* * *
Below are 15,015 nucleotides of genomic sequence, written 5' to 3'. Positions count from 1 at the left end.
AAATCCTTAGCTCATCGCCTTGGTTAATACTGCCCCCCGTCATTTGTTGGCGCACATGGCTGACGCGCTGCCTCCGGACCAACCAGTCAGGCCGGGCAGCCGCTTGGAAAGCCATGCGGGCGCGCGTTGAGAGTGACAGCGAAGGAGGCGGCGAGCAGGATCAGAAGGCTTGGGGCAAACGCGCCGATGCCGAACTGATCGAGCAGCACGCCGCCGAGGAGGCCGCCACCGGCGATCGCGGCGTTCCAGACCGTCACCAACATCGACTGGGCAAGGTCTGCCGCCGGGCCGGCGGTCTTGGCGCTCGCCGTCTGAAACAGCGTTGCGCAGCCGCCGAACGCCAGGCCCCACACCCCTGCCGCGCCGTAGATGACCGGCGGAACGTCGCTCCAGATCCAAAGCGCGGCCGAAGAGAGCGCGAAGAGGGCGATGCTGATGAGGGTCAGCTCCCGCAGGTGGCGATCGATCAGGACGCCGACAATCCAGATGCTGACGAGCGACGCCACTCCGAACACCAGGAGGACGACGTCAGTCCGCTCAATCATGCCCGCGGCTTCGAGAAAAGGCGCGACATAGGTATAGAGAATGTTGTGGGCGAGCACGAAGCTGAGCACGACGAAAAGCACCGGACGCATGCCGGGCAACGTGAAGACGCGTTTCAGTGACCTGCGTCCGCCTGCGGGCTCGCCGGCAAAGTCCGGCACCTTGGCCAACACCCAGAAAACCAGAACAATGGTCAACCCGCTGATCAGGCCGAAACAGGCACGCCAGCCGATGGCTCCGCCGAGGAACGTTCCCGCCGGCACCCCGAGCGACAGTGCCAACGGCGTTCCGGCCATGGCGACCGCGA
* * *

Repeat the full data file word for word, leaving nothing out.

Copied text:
Below are 15,015 nucleotides of genomic sequence, written 5' to 3'. Positions count from 1 at the left end.
AAATCCTTAGCTCATCGCCTTGGTTAATACTGCCCCCCGTCATTTGTTGGCGCACATGGCTGACGCGCTGCCTCCGGACCAACCAGTCAGGCCGGGCAGCCGCTTGGAAAGCCATGCGGGCGCGCGTTGAGAGTGACAGCGAAGGAGGCGGCGAGCAGGATCAGAAGGCTTGGGGCAAACGCGCCGATGCCGAACTGATCGAGCAGCACGCCGCCGAGGAGGCCGCCACCGGCGATCGCGGCGTTCCAGACCGTCACCAACATCGACTGGGCAAGGTCTGCCGCCGGGCCGGCGGTCTTGGCGCTCGCCGTCTGAAACAGCGTTGCGCAGCCGCCGAACGCCAGGCCCCACACCCCTGCCGCGCCGTAGATGACCGGCGGAACGTCGCTCCAGATCCAAAGCGCGGCCGAAGAGAGCGCGAAGAGGGCGATGCTGATGAGGGTCAGCTCCCGCAGGTGGCGATCGATCAGGACGCCGACAATCCAGATGCTGACGAGCGACGCCACTCCGAACACCAGGAGGACGACGTCAGTCCGCTCAATCATGCCCGCGGCTTCGAGAAAAGGCGCGACATAGGTATAGAGAATGTTGTGGGCGAGCACGAAGCTGAGCACGACGAAAAGCACCGGACGCATGCCGGGCAACGTGAAGACGCGTTTCAGTGACCTGCGTCCGCCTGCGGGCTCGCCGGCAAAGTCCGGCACCTTGGCCAACACCCAGAAAACCAGAACAATGGTCAACCCGCTGATCAGGCCGAAACAGGCACGCCAGCCGATGGCTCCGCCGAGGAACGTTCCCGCCGGCACCCCGAGCGACAGTGCCAACGGCGTTCCGGCCATGGCGACCGCGA